Saturday, October 13, 2012

John Fogerty's 'The Blue Ridge Rangers' is an excellent but unusual album

John Fogerty = The Blue Ridge Rangers
As rock and roll entered the late 1960s, many artists were knee deep in psychodelia and intent on pushing music to its cosmic limits. Albums like the Beatles' Sgt Pepper in 1967 showed that almost anything was possible as musical concepts were getting more and more linear. But as surely as all things in life run in cycles, some artists began returning to a simpler approach to music while still standing in psychodelia's shadow.

Out of that return emerged what became known as 'country-rock' music. Ushered in primarily by Bob Dylan's John Wesley Harding and Nashville Skyline albums, rock musicians began showing how country music influenced them. It was in this setting that The Blue Ridge Rangers released their first album. 

The Blue Ridge Rangers name is actually a joke. John Fogerty of Creedence Clearwater Revival fame performed the entire album. He played all the instruments: guitar, bass, drums, fiddle, steel guitar, banjo, percussion, triangle and more. When originally released, the only place his named appeared was for the producer's credit on the back of the record jacket. All the songs were traditional country and gospel songs that he did not write.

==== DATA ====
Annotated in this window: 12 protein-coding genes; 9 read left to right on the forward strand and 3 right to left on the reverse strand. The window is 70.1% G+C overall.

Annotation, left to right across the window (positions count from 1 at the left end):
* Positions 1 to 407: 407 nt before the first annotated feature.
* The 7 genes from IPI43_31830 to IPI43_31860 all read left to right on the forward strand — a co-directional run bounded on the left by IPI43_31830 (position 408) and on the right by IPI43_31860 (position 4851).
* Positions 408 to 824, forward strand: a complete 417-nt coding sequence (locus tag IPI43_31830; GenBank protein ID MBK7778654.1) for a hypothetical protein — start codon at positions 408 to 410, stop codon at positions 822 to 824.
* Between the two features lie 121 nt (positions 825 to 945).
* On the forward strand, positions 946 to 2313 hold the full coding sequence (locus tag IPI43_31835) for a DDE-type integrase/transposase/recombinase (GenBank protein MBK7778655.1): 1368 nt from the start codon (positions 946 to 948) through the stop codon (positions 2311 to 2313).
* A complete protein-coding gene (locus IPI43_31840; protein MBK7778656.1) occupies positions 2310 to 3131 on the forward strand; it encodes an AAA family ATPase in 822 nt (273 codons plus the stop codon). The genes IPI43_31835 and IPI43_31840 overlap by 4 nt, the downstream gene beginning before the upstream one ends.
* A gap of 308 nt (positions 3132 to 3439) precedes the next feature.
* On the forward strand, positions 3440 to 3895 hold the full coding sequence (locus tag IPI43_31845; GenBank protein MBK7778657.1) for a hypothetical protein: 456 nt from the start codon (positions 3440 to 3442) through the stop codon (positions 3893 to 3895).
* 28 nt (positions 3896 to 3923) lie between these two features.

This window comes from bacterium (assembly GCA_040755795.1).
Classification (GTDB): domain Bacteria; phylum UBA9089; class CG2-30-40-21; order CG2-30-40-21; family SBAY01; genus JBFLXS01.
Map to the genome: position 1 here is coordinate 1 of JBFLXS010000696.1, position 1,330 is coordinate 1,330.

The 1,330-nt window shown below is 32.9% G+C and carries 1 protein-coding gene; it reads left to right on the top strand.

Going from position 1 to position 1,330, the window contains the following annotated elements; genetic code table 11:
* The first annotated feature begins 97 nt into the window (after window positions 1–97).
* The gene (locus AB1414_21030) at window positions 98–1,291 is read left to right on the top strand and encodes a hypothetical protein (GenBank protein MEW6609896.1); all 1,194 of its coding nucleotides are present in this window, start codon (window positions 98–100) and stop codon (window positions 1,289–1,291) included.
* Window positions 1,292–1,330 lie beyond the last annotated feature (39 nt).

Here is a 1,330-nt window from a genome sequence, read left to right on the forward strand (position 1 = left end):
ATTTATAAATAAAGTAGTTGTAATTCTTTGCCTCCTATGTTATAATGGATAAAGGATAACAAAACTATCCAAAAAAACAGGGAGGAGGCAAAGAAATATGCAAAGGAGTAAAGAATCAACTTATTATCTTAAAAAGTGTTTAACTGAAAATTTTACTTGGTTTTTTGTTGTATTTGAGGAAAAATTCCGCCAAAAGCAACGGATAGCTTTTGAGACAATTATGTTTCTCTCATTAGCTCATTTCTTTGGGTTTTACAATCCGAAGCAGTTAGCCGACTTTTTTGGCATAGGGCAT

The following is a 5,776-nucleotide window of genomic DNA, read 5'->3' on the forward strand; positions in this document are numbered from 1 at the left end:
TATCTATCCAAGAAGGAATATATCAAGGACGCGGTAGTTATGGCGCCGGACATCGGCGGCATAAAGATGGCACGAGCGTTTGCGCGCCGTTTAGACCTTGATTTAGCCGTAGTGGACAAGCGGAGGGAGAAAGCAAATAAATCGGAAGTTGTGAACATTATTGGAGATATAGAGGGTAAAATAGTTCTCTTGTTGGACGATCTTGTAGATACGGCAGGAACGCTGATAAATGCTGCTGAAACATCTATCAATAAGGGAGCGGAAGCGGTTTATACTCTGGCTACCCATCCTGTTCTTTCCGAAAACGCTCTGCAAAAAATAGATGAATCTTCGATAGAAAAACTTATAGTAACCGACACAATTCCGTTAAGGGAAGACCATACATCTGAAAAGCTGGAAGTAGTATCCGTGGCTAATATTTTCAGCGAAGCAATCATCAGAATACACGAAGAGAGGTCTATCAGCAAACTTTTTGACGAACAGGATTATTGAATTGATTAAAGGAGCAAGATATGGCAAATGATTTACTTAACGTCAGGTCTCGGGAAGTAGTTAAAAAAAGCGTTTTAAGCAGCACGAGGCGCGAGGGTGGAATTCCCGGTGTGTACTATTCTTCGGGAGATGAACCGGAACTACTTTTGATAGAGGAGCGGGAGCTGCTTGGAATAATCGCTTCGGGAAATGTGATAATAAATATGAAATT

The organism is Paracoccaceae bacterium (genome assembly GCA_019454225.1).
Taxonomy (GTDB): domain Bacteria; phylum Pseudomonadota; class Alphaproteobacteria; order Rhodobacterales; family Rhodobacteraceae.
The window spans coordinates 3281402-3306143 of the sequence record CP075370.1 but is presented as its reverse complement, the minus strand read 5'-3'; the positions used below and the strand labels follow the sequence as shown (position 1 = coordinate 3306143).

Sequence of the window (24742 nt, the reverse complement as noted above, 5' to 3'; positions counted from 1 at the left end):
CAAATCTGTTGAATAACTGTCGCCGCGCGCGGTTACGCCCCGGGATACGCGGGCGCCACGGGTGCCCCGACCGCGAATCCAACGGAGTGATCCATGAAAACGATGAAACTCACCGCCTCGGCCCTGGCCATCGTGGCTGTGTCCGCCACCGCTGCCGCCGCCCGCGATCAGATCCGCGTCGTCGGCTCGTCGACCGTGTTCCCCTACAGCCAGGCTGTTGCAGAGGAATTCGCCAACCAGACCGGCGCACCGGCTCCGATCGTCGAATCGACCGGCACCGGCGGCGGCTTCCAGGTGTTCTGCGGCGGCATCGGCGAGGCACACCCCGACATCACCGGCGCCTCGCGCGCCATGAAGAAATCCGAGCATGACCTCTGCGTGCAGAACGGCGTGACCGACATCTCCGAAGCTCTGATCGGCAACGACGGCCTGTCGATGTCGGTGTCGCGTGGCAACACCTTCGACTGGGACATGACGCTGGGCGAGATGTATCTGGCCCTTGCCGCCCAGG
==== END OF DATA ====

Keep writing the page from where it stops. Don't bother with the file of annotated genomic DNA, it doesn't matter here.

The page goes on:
This was his first album after the hugely successful CCR broke up in 1972. Faced with making an album on his own, he found a way to make music without having to live up to the lofty expectations that his name produced. The music was the total focus and not the person making it. While he sacrificed commercial success by hiding behind the Rangers' moniker, he produced a gem of an album that is almost forgotten 40 years later. 

The album's high point is his version of the well-known Christian hymn 'Working on a Building (For My Lord).' At his peak, Fogerty's voice was one of the most potent forces in rock and roll history, and he used it with great success on this song. Multi-tracking his vocals so that it sounded like an entire church choir, he effectively communicated the song's message with the passion and fervor one would expect to hear at a revival service. 

His rousing version of Hank Williams' 'Jambalaya (On the Bayou)' was the only hit from the record, cracking the top 20. Kicking off the chorus each time with the cry of 'Well, Jambalie,' Fogerty's vocals made the song his own in a way countless folks who covered the song were unable to do. The song is a good illustration of how an artist can re-interpret a song in a new and vital way while not betraying the song's original essence. In other words, it is completely the opposite of Michael Bolton's assassination of the Otis Redding classic '(Sittin’ On) The Dock of the Bay' a few years ago. 

Musicians are all inspired by someone or something. However, most times, they are unable to directly pay homage to the inspirations that helped mold them into what they became. This album is one of those rare instances where the listener gets to hear the musical influences that helped inspire a great musician to choose the life he chose. And that is pretty neat.

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